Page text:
Kicking our legs away

October 1, 2017 0 Comments

In the Gwent Levels

‘Infrastructure’ is a Latinate word almost designed to put you to sleep.  But it stands for something that’s crucial to us all.  Spending on infrastructure – sewage systems, transport links, reservoirs, electricity generation, broadband networks and the rest – is critical to how any successful economy and society operates.  The right infrastructure provides the sturdy legs that support everything that moves in the rest of the national body.

Wales, as most people know, has one of the weakest economies in western Europe.  Its infrastructure is none too developed either.  And now there’s a grave danger that the chances of improving it are fast diminishing.

Money for infrastructure comes from three main sources: the Westminster government, the Welsh government and the European Union (the European Regional Development Fund and the European Social Fund).  It would be nice to be able to add a fourth, the private sector, but most British companies are notoriously averse to serious long-term investment (BT and its competitors being excellent examples in the case of broadband, and Arriva in the case of trains).


The bad news starts with Westminster.  The UK government is notoriously unbalanced in the way it allocates infrastructure expenditure and makes decisions on capital projects.  London and south-east England swallow a huge proportion of the cake, with the other nations and English regions receiving much less.  A single London project, Crossrail, will cost well over £15bn (more than the cost of all infrastructure projects in the north of England), while railways in Wales struggle on with clapped-out track, antiquated rolling stock and little prospect of improvement.  (Crossrail 2 is now being touted, even before Crossrail 1 is complete, as if the £31bn it will cost just needs a quick shake of the ‘magic money tree’.)   Now we know that the solemnly promised electrified line from London to Swansea will end abruptly at Cardiff.  And the government shows every sign of refusing to authorise the widely supported Swansea Tidal Lagoon project, a pilot that could lead to bigger schemes around the Welsh coast and generate reliable green power for decades to come.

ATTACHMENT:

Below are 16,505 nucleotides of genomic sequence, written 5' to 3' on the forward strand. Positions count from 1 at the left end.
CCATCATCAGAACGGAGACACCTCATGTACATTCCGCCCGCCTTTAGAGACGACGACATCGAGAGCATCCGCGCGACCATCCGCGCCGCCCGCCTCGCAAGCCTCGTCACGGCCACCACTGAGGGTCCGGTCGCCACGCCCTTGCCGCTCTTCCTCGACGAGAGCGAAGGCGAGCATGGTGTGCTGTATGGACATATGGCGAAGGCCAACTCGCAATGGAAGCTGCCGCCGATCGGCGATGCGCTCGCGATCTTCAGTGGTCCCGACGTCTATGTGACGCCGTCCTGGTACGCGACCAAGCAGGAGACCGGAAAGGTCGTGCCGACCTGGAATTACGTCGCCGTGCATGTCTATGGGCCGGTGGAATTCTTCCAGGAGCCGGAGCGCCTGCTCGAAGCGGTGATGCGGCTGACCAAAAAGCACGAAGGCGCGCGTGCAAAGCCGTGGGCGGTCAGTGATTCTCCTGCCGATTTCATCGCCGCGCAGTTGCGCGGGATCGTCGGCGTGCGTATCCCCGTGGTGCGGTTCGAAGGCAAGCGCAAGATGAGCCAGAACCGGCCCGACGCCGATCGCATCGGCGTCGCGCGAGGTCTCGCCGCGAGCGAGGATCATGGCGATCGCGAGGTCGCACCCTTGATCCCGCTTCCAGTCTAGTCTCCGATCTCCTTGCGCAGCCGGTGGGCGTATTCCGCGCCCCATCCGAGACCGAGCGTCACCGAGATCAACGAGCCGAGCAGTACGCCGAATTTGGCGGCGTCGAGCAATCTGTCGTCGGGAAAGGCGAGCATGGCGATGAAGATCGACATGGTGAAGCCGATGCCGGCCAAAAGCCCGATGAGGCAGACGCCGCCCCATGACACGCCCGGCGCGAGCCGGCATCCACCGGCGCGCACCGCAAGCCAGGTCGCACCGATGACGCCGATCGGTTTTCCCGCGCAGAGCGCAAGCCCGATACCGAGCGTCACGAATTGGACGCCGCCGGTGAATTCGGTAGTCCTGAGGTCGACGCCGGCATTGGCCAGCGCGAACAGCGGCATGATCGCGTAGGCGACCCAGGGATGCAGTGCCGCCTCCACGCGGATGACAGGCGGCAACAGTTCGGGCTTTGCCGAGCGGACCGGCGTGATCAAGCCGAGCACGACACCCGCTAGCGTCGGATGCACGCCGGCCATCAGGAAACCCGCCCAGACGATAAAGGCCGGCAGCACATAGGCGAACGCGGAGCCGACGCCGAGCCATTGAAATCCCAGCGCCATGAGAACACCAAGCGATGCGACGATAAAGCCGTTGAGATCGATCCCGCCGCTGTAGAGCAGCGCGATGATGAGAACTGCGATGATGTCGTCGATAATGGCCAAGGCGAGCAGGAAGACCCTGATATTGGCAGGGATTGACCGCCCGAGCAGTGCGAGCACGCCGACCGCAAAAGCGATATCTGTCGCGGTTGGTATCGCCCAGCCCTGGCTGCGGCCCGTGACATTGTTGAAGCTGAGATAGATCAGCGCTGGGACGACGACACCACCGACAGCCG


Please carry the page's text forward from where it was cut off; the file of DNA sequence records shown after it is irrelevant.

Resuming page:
The Welsh Government has agreed to establish a National Infrastructure Commission to give guidance on future infrastructure spending in Wales.  Not before time, maybe, because the Welsh Government’s actual record of decisions on big capital spending leaves a lot to be desired.  Its biggest current project by far is the M4 relief road (very conservative estimate of its cost: £1.1bn).  The road’s preferred course, the aptly named Black Route, will make an ugly, irreparable tear through one of the rarest and most valuable habitats in the country, the Gwent Levels.  Alas, the rare Shrill Carder Bee has no defence against the forward march of business.   It’s a decision that mocks the Assembly’s claims for Wales as a sustainable and environmentally responsible country, not to speak of the principles of the Well-being of Future Generations of Wales Act.